By the time Usama bin Ladin had relocated from Sudan to Taliban-held areas of Afghanistan in May 1996, al-Saghir was back in Afghanistan. Al-Saghir had left Pakistan due to security concerns after the bombing of Egypt’s Embassy in Islamabad by Egyptian Islamic Jihad (EIJ) in November 1995. In September 1996, the Afghan government, such as it was, of Burhanuddin Rabbani fell and the Taliban swept into Kabul.

One of the immediate questions for the Arab jihadists was whether or not they would help the Taliban as it continued to press its war further north to try to capture the rest of the country from a series of insurgent leaders who would eventually unite to form the Northern Alliance. Bin Ladin quickly decided that al-Qaeda would support the Taliban and founded 055 Brigade, which provided troops to the Taliban and was the personal bodyguard for Bin Ladin. 055 Brigade was commanded by Nashwan Abd al-Baqi (Abd al-Hadi al-Iraqi), an ethnic Kurd who had served in Saddam Husayn’s army. Al-Baqi brought his field manual with him to Afghanistan when he came to fight the Soviets, integrating well-developed Iraqi military tactics into al-Qaeda’s—and therefore IS’s—operating procedures.

Among those who thought it impermissible (p. 229) for foreign jihadists to buttress the Taliban regime was al-Saghir, the most visible representative of the independent religious institute, Mahad Kataib al-Iman (Institute of the Faith Brigades), at the Khalden camp near Khost. At this time, the remnants of other Arab jihadi groups, notably EIJ and the Libyan Islamic Fighting Group (LIFG), were arriving in Afghanistan after losing struggles against the governments in their homelands. Eventually EIJ and LIFG would form key parts of al-Qaeda “core”: EIJ’s leader, Ayman al-Zawahiri, became Bin Ladin’s deputy, and Libyans like Ali al-Ruqayi (Abu Layth al-Libi) and Jamal al-Misrati (Atiyyatullah al-Libi or Atiyya) became notable religious authorities. The Libyans in particular also became loyal warriors of the Taliban regime. But al-Saghir’s view that Arab jihadists should not fight for the Taliban since it was insufficiently methodologically pure was not, in the beginning, a controversial one, though his accompanying views—the heretical nature of the Shi’a, it being licit to behead god’s enemies (such is “delightful to god“)—marked him as the most extreme of the international jihadist contingent.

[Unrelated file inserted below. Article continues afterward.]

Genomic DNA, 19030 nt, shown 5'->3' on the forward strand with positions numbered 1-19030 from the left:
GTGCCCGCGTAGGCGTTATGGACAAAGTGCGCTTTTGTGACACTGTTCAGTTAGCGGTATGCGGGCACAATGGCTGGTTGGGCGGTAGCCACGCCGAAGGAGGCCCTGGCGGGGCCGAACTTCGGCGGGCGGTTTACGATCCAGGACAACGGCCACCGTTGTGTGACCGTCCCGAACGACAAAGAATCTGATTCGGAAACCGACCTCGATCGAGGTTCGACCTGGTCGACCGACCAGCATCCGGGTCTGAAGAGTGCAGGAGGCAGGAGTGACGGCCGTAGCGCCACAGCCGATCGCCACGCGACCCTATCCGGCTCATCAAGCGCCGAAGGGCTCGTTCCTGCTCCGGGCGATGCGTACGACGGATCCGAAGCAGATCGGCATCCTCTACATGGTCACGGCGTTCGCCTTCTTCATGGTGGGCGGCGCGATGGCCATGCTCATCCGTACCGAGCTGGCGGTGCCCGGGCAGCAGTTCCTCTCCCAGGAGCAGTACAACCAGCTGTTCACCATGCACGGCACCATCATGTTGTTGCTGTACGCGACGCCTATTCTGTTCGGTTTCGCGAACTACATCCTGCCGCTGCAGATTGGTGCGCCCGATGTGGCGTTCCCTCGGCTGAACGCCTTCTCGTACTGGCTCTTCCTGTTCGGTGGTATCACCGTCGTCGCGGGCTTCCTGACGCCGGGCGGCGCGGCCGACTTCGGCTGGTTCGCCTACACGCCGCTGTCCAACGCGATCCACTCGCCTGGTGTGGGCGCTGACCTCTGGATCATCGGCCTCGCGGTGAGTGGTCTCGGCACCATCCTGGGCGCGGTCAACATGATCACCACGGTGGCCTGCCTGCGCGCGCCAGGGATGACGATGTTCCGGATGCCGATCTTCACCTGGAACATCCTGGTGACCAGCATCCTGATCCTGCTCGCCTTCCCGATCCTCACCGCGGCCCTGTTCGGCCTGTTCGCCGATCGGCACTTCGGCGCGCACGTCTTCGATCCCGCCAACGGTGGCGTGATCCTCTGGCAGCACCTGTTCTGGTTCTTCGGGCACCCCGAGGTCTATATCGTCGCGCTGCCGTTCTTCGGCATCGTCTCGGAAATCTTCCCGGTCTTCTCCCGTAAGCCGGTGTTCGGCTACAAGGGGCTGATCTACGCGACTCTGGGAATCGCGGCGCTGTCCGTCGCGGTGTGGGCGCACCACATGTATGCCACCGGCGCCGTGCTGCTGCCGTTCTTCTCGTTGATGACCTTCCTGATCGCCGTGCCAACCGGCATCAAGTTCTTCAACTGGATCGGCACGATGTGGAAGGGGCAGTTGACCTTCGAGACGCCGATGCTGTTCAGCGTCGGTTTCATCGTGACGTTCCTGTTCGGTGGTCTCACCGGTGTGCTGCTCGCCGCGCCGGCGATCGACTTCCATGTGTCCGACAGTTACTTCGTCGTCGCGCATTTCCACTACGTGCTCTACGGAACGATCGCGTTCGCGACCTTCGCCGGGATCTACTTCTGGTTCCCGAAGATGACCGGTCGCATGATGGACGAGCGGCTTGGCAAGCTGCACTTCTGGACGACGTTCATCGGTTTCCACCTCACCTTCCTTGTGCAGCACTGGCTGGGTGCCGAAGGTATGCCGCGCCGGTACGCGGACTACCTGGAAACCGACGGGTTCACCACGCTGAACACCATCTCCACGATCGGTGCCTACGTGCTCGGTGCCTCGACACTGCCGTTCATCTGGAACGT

There were only two important figures that supported al-Qaeda’s position in providing support to the Taliban in its civil war. One was Zayn al-Abidin Husayn (Abu Zubaydah) and his Mujahideen Services Centre, which was based at Khalden but provided services to other terrorists, in Afghanistan and beyond. The other was Mustafa Setmariam Nasar (Abu Musab al-Suri), the most pro-Taliban of the international jihadists, who stressed creating as wide a front of holy war as possible. Setmariam, the preeminent strategist of the jihadi-salafist world, worked at various camps after he returned to Afghanistan in 1996-7—as he had done during the 1980s—before establishing his own, al-Ghuraba, in Kargha, near Kabul. But both Husayn and especially Setmariam remained sternly independent.